Tick Reviews: The Zombie Diaries (2006)
It’s not always easy to be a horror movie fan. It’s downright painful at times to have horror be your genre of choice. We have to sift through a shitload of chaff to find the wheat that is often few and far between. Sure, you find a lot of enjoyable bad films. You set your standards low and you learn to say things like “That was awful, but it had some great kills!” or “You have to love a movie about a monster that is half kitten and half mosquito.” It’s just part of the job. So, when you run across a film that’s actually great, especially one that catches you completely off guard, it’s a truly wonderful moment that makes it all worth it. So, you take the chance, logic be damned.
There are so many strikes against this movie going in, that it’s a wonder I even saw it. The god awful, uncreative, on the nose title being one. The terrible DVD artwork that was obviously too epic for this film’s budget was another warning sign. The over enthusiastic pull quotes declaring it “The Greatest Zombie Movie Ever!” confirmed this was actually tripe. I knew this was going to be a waste of my time, but as a devoted, masochistic horror fan, I got the damn thing anyway.
To make matters worse, the film decides to combine two of the most overused subject of the past decade – zombies and the “found film.” The Cinéma-vérité style has been nearly run into the ground since Blair Witch, and most of the time it’s not been done very well. Thrown on top of the starting to get tired zombie sub-genre and it’s cliche, seen it a million times synopsis, the film had already dug itself a pit that it couldn’t hope to get out of. It was almost difficult to press the play button.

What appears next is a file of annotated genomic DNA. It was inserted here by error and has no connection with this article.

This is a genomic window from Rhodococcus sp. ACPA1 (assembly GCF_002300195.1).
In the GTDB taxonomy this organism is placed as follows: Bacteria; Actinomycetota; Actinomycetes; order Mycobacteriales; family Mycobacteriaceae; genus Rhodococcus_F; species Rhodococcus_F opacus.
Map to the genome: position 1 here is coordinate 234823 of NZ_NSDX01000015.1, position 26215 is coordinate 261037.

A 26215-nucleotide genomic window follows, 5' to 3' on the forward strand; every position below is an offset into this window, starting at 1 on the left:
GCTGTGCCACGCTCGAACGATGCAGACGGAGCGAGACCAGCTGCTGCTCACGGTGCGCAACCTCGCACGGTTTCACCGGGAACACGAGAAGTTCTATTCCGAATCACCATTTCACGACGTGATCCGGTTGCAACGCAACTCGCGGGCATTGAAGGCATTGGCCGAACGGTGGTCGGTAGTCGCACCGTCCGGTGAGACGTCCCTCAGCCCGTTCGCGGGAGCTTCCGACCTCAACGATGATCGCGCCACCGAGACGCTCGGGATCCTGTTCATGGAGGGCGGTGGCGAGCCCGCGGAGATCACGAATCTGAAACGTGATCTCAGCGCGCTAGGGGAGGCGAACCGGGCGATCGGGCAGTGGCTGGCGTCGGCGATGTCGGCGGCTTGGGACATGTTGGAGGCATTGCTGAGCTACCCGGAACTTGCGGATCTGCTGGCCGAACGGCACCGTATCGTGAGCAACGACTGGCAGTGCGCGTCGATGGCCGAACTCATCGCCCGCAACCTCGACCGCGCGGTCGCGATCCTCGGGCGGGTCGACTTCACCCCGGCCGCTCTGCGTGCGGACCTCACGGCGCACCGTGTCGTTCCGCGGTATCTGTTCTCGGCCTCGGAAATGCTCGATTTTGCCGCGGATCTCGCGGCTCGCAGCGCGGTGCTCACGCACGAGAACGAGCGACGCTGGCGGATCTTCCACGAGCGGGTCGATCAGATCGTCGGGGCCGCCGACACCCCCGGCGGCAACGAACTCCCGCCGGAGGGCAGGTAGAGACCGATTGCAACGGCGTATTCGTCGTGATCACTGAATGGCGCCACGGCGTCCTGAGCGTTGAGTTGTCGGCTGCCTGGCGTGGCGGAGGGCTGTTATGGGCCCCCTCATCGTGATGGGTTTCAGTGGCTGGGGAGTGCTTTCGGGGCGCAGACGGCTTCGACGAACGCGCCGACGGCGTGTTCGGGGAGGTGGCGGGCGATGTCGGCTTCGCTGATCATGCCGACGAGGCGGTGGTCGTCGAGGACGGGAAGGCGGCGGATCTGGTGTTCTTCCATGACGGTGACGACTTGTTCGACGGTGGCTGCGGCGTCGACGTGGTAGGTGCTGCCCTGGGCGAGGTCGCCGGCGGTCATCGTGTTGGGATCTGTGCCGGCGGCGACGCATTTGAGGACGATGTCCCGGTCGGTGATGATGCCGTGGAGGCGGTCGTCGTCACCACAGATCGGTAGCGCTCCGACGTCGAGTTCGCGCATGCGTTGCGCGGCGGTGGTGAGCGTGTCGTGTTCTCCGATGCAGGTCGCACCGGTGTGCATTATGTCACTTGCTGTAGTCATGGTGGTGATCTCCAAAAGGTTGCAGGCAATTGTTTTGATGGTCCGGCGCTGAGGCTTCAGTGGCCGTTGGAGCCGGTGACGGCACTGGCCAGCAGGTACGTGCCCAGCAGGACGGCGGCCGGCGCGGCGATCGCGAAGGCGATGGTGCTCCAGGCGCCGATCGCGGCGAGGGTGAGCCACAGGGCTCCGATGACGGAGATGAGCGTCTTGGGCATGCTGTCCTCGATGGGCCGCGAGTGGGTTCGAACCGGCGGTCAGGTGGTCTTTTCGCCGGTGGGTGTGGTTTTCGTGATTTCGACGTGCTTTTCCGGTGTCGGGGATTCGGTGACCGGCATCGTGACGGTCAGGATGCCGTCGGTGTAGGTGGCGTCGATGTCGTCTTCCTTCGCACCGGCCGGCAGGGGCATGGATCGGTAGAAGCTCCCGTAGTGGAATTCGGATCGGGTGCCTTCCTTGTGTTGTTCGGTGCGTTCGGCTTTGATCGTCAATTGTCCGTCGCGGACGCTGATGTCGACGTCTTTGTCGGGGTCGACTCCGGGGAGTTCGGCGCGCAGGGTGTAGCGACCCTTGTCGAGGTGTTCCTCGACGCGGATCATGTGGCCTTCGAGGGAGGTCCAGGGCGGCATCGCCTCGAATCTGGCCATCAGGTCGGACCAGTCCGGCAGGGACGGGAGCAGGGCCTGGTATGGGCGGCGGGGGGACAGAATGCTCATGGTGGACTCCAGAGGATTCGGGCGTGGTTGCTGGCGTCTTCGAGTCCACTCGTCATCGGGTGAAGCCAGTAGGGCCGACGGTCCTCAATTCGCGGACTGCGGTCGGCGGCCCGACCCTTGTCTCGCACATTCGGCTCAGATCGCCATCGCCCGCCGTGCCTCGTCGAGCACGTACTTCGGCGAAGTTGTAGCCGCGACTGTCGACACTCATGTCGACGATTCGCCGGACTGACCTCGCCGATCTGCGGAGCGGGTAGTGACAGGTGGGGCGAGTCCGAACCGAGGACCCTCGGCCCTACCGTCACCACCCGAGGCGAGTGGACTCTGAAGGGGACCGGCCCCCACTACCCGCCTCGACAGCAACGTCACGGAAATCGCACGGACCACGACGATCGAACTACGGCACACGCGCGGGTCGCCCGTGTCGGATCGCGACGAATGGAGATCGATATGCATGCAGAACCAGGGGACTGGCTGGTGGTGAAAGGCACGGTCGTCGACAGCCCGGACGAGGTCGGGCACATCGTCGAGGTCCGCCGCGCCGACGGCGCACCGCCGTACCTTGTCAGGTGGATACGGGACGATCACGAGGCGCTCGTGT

So…..have I heaped enough scorn of this thing yet? Get the idea that this is sub SyFy level cinema? Well, here’s the funny thing. Remember that surprising film that catches you off guard and makes the nights of crap all worthwhile? The Zombie Diaries is one of those films.
I know. I almost don’t believe me either. Yet, by the time the last frame of the film had gone to black and credits began to roll, I sat in stunned silence. The film wasn’t some enjoyably fun romp without a brain. It was genuinely good. It was a film that wasn’t trying to coast on flashy gore and jump scares in order to get a passing grade. This was made by film makers that wanted to make something truly memorable. More importantly, it had gotten under my skin. A true achievement for a jaded Horror vet.